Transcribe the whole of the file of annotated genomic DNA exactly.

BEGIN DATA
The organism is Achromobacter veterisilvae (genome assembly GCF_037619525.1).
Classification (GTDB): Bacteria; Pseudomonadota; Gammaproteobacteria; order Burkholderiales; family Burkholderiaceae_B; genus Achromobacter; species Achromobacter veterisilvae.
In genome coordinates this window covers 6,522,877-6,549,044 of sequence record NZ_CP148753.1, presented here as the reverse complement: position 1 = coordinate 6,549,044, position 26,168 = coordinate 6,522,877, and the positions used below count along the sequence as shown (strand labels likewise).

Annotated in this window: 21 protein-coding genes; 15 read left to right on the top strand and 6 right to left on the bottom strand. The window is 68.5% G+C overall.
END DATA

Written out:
The organism is Achromobacter veterisilvae (genome assembly GCF_037619525.1).
Classification (GTDB): Bacteria; Pseudomonadota; Gammaproteobacteria; order Burkholderiales; family Burkholderiaceae_B; genus Achromobacter; species Achromobacter veterisilvae.
In genome coordinates this window covers 6,522,877-6,549,044 of sequence record NZ_CP148753.1, presented here as the reverse complement: position 1 = coordinate 6,549,044, position 26,168 = coordinate 6,522,877, and the positions used below count along the sequence as shown (strand labels likewise).

Annotated in this window: 21 protein-coding genes; 15 read left to right on the top strand and 6 right to left on the bottom strand. The window is 68.5% G+C overall.